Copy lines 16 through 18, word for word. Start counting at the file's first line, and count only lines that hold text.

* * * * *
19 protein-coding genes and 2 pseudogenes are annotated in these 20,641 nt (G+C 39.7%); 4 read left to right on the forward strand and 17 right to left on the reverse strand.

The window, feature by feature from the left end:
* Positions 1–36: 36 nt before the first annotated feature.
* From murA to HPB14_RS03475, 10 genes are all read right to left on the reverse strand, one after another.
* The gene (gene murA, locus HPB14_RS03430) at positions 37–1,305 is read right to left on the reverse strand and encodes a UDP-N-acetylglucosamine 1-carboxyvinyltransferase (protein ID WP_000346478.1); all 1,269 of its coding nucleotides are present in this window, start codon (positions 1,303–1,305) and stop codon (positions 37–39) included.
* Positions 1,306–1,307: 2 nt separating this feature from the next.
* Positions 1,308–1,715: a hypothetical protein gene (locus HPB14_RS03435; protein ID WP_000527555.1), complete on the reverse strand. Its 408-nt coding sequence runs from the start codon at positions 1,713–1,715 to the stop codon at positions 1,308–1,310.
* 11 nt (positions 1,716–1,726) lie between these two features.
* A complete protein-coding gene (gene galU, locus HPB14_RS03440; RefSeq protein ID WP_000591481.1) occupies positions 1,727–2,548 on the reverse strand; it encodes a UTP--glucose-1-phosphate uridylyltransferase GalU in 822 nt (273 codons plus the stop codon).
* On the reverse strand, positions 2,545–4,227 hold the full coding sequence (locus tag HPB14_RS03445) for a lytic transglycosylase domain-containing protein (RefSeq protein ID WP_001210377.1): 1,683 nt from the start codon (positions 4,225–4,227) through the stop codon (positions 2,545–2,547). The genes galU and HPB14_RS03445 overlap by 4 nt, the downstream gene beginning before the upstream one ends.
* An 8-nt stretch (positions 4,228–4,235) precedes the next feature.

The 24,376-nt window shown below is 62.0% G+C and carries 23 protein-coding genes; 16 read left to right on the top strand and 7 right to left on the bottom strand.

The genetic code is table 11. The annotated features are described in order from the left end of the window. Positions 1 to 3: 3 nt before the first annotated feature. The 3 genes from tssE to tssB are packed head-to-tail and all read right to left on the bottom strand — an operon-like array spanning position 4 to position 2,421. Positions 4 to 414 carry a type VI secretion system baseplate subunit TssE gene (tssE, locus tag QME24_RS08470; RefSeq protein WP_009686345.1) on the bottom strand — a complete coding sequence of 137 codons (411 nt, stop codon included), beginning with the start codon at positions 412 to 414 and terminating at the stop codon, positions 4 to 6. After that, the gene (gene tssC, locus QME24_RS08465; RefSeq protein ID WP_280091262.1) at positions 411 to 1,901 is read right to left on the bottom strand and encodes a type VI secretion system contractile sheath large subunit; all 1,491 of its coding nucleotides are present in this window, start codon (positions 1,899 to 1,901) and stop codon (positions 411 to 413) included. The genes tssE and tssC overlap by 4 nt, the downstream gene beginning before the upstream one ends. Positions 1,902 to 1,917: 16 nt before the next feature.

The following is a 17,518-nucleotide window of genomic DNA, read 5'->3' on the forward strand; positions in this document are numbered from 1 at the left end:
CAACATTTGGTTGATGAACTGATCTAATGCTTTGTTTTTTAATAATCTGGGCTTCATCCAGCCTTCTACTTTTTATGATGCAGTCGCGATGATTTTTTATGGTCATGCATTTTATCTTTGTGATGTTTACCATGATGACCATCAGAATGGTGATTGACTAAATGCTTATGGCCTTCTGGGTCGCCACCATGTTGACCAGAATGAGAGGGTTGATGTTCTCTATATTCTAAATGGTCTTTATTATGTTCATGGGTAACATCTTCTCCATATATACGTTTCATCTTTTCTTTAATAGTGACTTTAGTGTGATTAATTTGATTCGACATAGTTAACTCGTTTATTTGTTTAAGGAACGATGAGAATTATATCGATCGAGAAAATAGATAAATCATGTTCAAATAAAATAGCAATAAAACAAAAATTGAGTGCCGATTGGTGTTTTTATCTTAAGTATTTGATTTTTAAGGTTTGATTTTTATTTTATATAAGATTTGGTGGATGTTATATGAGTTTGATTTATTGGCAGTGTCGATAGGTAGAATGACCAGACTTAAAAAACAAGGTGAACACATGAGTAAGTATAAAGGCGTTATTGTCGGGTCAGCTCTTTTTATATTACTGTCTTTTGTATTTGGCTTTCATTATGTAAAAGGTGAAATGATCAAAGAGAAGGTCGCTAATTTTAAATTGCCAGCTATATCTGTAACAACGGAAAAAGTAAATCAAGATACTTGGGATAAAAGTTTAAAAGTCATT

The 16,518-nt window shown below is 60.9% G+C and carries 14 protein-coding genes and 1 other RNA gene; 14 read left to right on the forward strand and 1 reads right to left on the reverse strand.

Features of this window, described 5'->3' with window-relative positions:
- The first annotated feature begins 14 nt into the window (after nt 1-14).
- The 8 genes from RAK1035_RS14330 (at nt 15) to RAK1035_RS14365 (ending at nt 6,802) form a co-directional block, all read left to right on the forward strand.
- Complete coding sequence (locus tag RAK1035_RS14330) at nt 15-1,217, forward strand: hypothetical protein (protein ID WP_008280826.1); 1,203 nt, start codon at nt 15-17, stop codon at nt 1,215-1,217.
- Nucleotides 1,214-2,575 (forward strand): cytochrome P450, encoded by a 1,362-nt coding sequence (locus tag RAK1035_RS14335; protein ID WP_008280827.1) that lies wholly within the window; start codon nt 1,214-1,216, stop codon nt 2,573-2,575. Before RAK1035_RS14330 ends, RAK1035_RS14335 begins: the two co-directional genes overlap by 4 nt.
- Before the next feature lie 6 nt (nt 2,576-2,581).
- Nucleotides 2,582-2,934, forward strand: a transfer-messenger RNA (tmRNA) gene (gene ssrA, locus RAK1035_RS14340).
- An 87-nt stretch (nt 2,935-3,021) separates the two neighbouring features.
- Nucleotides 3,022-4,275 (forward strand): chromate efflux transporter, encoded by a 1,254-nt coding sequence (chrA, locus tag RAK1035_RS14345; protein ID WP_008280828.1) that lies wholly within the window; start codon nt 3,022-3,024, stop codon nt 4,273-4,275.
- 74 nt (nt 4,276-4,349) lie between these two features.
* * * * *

The 16,518-nt window shown below is 60.9% G+C and carries 14 protein-coding genes and 1 other RNA gene; 14 read left to right on the forward strand and 1 reads right to left on the reverse strand.

Features of this window, described 5'->3' with window-relative positions:
- The first annotated feature begins 14 nt into the window (after nt 1-14).